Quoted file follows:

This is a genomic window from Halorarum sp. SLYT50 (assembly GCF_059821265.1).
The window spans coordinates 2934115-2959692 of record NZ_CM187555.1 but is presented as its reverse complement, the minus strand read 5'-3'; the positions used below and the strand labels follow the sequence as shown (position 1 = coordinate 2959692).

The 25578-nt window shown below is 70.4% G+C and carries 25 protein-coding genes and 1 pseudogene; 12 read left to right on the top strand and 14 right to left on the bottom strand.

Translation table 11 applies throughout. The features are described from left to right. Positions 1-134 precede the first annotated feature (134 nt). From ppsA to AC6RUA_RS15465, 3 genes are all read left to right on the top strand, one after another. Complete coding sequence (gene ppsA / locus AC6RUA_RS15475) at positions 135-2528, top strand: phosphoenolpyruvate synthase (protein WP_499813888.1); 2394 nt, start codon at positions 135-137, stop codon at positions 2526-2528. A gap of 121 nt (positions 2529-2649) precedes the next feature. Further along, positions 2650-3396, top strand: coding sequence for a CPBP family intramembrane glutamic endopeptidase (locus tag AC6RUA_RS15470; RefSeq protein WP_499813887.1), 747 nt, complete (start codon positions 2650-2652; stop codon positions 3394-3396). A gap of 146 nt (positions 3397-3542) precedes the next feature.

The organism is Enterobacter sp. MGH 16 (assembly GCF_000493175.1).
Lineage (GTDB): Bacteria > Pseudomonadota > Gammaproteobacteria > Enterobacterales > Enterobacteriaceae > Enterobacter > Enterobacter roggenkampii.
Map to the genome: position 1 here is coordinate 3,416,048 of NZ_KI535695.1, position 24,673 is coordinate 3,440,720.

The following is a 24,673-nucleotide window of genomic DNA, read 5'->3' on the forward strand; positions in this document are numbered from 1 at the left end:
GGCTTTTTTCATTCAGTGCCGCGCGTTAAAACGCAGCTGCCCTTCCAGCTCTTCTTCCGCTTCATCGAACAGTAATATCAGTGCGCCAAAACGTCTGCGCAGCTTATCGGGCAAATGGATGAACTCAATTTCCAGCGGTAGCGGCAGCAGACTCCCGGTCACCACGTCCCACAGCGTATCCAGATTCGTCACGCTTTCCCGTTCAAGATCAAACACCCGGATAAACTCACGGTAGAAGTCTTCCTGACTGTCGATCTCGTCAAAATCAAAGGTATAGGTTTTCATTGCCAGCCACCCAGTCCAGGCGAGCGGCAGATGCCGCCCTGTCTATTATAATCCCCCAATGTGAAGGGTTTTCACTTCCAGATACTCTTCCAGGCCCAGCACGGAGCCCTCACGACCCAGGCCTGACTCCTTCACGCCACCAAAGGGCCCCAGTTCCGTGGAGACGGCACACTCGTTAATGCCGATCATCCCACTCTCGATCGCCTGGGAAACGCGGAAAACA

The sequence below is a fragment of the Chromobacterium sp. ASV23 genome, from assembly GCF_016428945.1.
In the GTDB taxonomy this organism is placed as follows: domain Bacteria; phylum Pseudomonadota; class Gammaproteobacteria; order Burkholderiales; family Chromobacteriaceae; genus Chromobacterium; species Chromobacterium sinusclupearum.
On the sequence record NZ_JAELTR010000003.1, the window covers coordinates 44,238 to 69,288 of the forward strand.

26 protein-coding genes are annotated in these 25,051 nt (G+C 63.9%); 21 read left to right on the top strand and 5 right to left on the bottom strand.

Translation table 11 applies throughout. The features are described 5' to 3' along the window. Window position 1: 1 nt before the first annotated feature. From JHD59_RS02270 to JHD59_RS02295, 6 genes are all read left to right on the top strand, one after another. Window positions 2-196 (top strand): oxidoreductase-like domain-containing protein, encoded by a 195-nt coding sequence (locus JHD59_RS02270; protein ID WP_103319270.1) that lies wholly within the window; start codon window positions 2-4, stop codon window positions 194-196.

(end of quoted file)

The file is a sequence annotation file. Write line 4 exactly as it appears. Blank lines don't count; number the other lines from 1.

Translation table 11 applies throughout. The features are described from left to right. Positions 1-134 precede the first annotated feature (134 nt). From ppsA to AC6RUA_RS15465, 3 genes are all read left to right on the top strand, one after another. Complete coding sequence (gene ppsA / locus AC6RUA_RS15475) at positions 135-2528, top strand: phosphoenolpyruvate synthase (protein WP_499813888.1); 2394 nt, start codon at positions 135-137, stop codon at positions 2526-2528. A gap of 121 nt (positions 2529-2649) precedes the next feature. Further along, positions 2650-3396, top strand: coding sequence for a CPBP family intramembrane glutamic endopeptidase (locus tag AC6RUA_RS15470; RefSeq protein WP_499813887.1), 747 nt, complete (start codon positions 2650-2652; stop codon positions 3394-3396). A gap of 146 nt (positions 3397-3542) precedes the next feature.